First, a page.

(11) A judgment can be altered or amended or even changed completely without further formality except notice to the parties and a rehearing on the point of change should that be necessary, provided it has not been signed. (See Surendra Singh v. State of U-P. : 1954CriLJ475 ). I, thereforee, fixed the case for rehearing, I have again heard the counsel for the parties. I now proceed to decide finally. S. 68 of the Act of 1920 reads:
'68. Appeal to Court against receiver. If the insolvent or any of the creditors or any other person is aggrieved by any act or decision of the receiver, he may apply to the Court, and the Court may confirm, reverse or modify the act or decision complained of, and make such order as it thinks just; Provided that no application under this section shall be entertained after the expiration of twenty-one days from the date of the act or decision complained of.'
(12) Section 78 in so far as it is material says: '78. (1) The provisions of sections 5 and 12 of the Indian Limitation Act, 1908, shall apply to appeals and applications under this Act, ......
(13) There are parallel provisions in the Presidency Towns Insolvency Act (III of 1909) [Sec s. 86 and 90(5) of the Act of 1909.
(14) In this revision, we arc concerned with sections 68 and 78 of the Act of 1920. Section 68 clearly provides that against the 'act or decision' of the Receiver, the aggrieved person may apply to the court and the court may confirm, reverse or modify the act or decision complained of. The proviso states that no application under this section shall be entertained after the expiry of 21 days from the date of the act or decision complained of.
(15) There was much argument before me that s. 68 docs not provide for an appeal. The counsel for the receiver said that it provided only for an application. It was urged that though the title and the marginal note do speak of an appeal to court against receiver, the body of the section uses the term 'apply' and 'application'. It was argued that the marginal note and the heading should be ignored against the express provision made in the body. I was referred to Nalinakhya v. Shyam Sunder, : 4SCR533 , and W. I. Theatres v. Municipal Corporation, Poona, : AIR1959SC586 for this proposition.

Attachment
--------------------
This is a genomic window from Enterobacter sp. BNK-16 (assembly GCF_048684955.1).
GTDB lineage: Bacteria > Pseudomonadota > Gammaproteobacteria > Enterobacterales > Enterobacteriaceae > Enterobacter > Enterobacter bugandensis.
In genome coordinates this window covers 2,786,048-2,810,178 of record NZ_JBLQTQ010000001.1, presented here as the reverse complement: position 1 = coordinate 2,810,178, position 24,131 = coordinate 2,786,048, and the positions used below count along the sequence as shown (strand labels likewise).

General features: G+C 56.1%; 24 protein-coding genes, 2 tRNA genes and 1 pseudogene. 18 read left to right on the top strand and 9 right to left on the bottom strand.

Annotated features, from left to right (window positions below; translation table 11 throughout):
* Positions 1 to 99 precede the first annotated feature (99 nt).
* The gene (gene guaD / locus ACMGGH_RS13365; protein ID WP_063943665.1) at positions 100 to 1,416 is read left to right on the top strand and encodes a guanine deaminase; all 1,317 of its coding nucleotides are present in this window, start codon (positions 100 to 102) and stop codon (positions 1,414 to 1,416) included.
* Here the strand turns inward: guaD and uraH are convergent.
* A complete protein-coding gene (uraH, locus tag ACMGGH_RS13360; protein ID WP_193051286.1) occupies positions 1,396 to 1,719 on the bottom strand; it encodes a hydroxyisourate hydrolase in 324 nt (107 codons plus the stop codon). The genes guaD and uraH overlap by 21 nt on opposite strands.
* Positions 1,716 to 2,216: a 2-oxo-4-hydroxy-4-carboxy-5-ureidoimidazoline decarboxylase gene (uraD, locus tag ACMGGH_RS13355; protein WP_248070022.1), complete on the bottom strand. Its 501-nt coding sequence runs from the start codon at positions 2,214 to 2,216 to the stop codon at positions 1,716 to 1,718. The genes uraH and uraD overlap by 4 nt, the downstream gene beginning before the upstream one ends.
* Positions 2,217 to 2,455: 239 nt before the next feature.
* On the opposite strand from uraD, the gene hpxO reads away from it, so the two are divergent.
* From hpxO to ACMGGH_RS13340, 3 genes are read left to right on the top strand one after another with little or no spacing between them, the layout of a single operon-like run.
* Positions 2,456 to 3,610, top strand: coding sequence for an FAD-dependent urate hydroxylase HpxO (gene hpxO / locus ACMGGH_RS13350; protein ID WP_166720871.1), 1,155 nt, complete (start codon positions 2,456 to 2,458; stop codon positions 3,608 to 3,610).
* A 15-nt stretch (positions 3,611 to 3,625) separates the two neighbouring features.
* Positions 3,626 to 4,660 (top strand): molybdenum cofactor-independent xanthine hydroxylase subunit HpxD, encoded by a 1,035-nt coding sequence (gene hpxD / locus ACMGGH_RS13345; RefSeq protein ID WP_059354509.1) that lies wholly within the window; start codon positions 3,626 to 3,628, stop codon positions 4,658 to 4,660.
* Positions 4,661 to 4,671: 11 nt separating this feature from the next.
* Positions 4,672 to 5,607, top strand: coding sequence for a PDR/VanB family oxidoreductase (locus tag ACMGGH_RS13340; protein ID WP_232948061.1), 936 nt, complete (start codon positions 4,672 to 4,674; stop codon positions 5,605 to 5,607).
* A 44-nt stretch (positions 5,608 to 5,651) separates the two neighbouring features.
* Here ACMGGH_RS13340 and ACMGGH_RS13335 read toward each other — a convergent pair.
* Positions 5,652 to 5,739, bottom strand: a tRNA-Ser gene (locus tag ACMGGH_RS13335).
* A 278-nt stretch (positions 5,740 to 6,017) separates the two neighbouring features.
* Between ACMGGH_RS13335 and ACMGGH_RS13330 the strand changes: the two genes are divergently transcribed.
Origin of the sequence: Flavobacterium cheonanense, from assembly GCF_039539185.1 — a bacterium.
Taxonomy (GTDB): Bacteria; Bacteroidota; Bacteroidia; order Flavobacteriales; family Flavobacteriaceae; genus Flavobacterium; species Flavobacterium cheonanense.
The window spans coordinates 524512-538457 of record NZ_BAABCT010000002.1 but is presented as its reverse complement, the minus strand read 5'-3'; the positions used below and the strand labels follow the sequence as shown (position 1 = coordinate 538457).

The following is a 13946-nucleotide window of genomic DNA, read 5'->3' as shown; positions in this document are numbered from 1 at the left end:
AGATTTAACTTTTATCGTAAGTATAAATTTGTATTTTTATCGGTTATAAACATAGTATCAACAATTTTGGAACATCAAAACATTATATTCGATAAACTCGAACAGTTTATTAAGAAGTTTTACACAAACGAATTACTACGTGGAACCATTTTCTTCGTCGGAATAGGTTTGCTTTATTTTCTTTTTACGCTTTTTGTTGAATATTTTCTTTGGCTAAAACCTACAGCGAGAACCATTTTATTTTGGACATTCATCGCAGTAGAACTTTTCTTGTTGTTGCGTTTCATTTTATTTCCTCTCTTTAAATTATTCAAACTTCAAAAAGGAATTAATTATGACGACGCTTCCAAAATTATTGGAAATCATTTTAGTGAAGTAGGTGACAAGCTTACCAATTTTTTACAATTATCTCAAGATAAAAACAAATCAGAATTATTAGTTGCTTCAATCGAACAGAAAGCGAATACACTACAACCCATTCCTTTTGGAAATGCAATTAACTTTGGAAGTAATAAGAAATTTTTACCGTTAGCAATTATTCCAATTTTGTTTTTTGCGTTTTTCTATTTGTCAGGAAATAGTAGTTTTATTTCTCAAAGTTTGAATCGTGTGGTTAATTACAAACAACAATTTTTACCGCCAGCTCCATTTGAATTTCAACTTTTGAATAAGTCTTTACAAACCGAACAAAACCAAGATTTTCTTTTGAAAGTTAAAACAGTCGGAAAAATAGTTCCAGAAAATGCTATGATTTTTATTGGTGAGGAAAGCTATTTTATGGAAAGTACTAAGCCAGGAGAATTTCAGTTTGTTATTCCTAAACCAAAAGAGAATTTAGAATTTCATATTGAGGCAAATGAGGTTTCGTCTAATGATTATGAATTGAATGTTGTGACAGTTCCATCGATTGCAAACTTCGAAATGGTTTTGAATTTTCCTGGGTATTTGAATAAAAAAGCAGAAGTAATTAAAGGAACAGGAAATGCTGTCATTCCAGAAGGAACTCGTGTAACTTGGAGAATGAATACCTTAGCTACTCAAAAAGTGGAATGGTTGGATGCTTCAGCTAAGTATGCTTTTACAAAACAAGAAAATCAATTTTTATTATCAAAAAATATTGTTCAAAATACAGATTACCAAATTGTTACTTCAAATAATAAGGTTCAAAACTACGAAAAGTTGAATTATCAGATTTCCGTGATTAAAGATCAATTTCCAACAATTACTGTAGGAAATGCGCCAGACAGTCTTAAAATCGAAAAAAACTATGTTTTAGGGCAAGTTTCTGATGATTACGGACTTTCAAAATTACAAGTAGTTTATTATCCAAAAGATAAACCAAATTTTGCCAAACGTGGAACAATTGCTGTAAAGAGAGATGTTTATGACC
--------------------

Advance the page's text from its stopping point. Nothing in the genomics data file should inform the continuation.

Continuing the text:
(16) The counsel for the receiver secondly submitted that there is part Vi in the Act which expressly deals with the subject of appeals. S. 75 of this part is headed as appeals and this is the only section in this part on this subject.
(17) In my opinion, the application to the court under s. 68 is not really an application. It is more skin to an appeal. It is in the nature of an appellate review. The court is given the power to reverse or modify the act or decision of the receiver. An application under s. 68 in reality amounts to an appeal to court from a decision of the receiver. (See Hans Raj v. Rattan Chand, Air 1967 Sc 1780, Mai Chand v. Official Receiver, Air 1937 Lah. 611 and Gangadhar Revappa v. Shankar : (1971)73BOMLR461 .
(18) There is another answer to the argument of the counsel for the reciver. It is this that s. 78 extends the provisions of sections 5 and 12 of the Limitation Act both to appeals and applications under the Act. Assuming that s. 68 merely provides for an application, by virtue of s. 78 of the Act. S. 12 of the Limitation Act is clearly attracted to such an application and a litigant is entitled to claim that the period spent in obtaining certified copy be deducted from the period of limitation prescribed for the purpose. S. 12, Limitation Act, it is true, does not provide for an application such as is provided for in s. 68. But s. 78 expressly extends ss. 5 and 12 of the Limitation Act to appeals and applications under the Provincial Insolvency Act.